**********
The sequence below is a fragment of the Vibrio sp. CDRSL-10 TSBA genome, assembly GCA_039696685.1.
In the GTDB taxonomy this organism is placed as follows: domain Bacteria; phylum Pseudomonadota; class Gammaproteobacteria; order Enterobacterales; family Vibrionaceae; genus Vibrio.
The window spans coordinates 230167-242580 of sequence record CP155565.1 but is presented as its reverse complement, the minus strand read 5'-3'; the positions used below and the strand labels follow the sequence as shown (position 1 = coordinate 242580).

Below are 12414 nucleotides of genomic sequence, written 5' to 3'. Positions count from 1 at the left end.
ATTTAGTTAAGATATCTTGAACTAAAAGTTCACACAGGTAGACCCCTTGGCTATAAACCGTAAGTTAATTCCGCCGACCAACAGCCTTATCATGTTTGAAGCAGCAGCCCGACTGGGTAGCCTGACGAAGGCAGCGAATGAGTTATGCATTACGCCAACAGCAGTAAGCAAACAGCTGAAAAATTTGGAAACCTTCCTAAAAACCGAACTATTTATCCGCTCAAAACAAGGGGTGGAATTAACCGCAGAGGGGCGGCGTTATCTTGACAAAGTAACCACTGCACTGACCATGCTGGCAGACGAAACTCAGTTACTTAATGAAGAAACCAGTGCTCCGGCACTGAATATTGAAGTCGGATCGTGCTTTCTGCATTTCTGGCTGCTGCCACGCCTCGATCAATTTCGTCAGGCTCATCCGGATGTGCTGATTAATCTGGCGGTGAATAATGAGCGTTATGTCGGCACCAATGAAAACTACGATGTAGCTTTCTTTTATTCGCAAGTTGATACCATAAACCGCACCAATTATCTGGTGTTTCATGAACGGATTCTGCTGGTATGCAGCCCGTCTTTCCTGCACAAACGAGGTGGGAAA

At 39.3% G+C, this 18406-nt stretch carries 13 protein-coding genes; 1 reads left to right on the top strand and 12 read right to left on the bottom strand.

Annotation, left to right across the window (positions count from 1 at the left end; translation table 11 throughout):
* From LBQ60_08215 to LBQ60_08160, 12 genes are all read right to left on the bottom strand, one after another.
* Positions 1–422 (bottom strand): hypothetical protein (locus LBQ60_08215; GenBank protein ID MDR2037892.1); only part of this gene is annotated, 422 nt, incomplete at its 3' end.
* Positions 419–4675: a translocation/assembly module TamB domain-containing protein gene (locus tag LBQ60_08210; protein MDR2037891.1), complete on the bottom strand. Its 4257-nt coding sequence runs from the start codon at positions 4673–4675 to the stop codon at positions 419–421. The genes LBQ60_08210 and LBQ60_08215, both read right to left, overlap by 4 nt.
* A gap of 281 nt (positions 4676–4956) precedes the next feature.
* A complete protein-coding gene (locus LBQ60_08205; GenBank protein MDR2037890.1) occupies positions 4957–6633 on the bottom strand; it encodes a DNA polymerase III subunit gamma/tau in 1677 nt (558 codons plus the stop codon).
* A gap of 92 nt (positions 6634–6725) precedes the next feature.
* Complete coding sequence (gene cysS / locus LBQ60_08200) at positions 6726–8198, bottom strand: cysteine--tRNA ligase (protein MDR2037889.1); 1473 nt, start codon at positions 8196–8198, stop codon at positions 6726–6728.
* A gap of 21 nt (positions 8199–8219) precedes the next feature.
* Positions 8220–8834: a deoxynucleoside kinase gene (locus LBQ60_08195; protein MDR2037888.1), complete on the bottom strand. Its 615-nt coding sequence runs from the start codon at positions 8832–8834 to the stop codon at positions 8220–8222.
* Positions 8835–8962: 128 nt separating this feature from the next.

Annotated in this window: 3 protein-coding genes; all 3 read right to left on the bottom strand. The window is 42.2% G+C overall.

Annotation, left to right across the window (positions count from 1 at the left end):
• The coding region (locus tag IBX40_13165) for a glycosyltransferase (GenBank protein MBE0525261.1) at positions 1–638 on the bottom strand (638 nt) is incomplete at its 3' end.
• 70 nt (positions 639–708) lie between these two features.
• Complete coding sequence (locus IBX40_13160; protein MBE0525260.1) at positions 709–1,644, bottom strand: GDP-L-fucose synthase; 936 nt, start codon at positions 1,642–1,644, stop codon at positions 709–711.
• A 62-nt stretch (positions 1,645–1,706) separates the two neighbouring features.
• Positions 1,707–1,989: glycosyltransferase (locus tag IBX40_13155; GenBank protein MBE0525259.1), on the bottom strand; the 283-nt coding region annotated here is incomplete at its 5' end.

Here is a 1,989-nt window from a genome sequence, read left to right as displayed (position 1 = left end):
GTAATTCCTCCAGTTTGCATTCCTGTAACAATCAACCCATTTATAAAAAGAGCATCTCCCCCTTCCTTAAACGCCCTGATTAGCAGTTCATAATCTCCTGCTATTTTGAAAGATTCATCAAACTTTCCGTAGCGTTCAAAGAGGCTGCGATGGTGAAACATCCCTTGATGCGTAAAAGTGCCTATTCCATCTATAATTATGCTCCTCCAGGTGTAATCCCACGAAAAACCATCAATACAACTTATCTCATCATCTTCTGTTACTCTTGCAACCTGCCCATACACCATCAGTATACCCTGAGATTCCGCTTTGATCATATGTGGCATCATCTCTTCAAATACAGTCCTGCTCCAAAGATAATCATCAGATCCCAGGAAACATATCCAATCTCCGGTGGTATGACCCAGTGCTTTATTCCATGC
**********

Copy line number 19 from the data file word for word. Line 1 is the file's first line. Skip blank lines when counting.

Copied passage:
Annotation, left to right across the window (positions count from 1 at the left end):